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History of IGS

History of IGS

The Illinois Geological Society was conceived in the latter part of 1937. At that time a small group of geologist banded together to form a society which would provide a forum for new ideas and social contact. In February, 1938, a general meeting of geologists in the Illinois basin was called to organize the new Society. A committee of three men – C.J. Hares, Verner Jones and J. R. McGehee – initiated the drafting of the constitution for the new Society. The first officers of the Society, duly elected and installed in 1938, were Lynn K. Lee, President; Verner Jones, Vice President; and J. R. McGehee, Secretary and Treasurer.

The Illinois Geological Society became affiliated with the American Association of Petroleum Geologists in 1940.

Until 1959 the Society functioned without major changes in its constitution. By this time professional standards involving the geologic profession had become so controversial from both legal and ethical standpoints that it seemed desirable to undertake an exhaustive study of the problem. On June 30, 1960, Charles B. Bauer, the newly elected president of the Society, appointed a committee to draw up a set of professional standards for geologists in the Illinois Basin which could be used as standard operating principles for geologists as well as to improve the image of the geologic profession in the eyes of the public. The committee, in a series of monthly meetings formulated the qualifications which were later adopted into the constitution as prerequisites of a “Qualified Professional Geologist”.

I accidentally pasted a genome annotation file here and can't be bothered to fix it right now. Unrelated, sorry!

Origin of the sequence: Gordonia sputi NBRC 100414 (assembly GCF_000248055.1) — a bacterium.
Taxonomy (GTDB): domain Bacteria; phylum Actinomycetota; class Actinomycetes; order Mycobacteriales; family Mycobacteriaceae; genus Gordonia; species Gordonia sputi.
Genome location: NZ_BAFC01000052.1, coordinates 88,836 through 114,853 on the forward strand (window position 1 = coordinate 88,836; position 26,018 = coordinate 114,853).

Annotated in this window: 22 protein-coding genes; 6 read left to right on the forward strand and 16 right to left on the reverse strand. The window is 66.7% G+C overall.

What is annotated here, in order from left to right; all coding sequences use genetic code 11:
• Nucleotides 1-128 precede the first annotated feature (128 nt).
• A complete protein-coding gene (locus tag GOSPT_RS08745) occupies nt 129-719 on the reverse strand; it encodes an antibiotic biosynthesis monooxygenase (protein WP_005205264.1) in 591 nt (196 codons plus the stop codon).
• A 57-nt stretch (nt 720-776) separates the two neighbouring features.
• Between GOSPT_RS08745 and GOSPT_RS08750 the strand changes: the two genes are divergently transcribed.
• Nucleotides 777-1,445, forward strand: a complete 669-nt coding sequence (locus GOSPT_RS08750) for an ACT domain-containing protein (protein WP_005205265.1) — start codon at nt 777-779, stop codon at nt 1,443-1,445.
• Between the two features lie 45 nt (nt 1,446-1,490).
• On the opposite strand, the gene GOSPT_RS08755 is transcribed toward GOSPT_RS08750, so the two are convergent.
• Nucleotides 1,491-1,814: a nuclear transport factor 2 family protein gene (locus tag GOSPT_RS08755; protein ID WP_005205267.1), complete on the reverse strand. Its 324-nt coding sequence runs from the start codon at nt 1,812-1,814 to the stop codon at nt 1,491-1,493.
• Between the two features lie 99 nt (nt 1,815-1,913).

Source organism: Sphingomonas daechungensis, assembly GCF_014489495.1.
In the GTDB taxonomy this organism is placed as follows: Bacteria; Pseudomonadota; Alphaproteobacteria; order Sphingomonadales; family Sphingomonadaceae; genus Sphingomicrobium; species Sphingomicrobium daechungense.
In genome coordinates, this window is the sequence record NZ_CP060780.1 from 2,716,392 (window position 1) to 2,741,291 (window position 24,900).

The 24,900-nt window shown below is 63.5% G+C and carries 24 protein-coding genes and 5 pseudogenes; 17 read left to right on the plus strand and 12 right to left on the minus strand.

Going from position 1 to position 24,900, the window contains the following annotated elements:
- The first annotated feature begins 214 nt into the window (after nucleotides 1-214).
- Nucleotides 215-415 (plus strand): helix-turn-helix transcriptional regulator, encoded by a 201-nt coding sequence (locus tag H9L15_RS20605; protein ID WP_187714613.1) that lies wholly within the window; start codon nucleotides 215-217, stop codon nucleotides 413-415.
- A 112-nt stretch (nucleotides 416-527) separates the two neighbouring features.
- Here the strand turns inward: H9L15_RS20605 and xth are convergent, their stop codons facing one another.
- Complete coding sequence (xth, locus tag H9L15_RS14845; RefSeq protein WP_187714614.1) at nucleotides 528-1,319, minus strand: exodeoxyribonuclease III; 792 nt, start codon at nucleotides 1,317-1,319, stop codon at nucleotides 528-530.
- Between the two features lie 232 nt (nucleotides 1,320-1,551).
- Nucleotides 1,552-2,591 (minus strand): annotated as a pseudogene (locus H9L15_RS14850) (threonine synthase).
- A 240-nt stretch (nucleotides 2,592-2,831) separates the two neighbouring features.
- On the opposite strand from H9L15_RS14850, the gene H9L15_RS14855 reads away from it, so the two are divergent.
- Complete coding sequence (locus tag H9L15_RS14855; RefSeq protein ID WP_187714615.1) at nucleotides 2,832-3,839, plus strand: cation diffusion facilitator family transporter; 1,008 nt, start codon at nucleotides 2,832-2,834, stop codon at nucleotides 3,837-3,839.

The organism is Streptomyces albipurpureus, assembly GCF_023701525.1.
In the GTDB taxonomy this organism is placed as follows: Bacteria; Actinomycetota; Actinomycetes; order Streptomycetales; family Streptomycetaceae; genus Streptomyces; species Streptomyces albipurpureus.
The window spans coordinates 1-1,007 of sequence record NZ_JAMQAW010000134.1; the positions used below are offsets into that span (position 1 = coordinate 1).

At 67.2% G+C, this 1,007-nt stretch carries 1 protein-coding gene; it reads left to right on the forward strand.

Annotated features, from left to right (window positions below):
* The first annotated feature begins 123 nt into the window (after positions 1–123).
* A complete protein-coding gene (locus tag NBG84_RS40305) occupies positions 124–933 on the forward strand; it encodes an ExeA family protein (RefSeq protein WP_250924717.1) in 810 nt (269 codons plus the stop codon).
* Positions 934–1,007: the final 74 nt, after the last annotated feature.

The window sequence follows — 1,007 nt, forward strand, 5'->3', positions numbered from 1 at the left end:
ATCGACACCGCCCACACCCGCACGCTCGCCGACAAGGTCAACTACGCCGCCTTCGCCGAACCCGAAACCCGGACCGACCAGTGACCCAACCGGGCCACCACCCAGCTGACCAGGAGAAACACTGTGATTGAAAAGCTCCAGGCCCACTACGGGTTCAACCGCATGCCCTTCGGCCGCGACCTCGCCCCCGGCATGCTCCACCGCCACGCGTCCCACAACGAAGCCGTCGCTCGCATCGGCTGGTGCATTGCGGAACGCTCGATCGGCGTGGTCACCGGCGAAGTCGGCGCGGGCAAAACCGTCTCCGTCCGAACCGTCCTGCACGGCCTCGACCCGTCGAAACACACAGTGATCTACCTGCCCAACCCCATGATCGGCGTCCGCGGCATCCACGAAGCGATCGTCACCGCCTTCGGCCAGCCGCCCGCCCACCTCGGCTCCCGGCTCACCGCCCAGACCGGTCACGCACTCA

The president of the Society also appointed a committee composed of Theodore C. Glass, Chairman, and Neilson Rudd to formulate a new constitution which would conform to the professional committee’s recommendations. The constitution and code of ethics were ratified by ballot of the membership in January, 1962. Amendments to the constitution were ratified by ballot of the membership in June, 1962.

The Society was incorporated as a Not for Profit Corporation in 1961.

By 1992, the State of Illinois began legislation defining a professional license for geologists and thus the need for accreditation by private societies had diminished. Thus the Society ceased awarding titles for “Qualified Professional Geologist” and the article defining their requirements for was stricken from the constitution. In addition, the constitution was also changed to allow geologists practicing within the basin but outside the state of Illinois to become full members with the ability to be officers.

Today, the Society continues to serve as a forum for the distribution of geological research and provide an avenue of professional development for geologist in the basin. The Society also sponsors field trips, hosts sectional meetings, and provides scholarships on a per need basis. Prospective members should consult the list of upcoming meetings or contact the Society or an officer via email.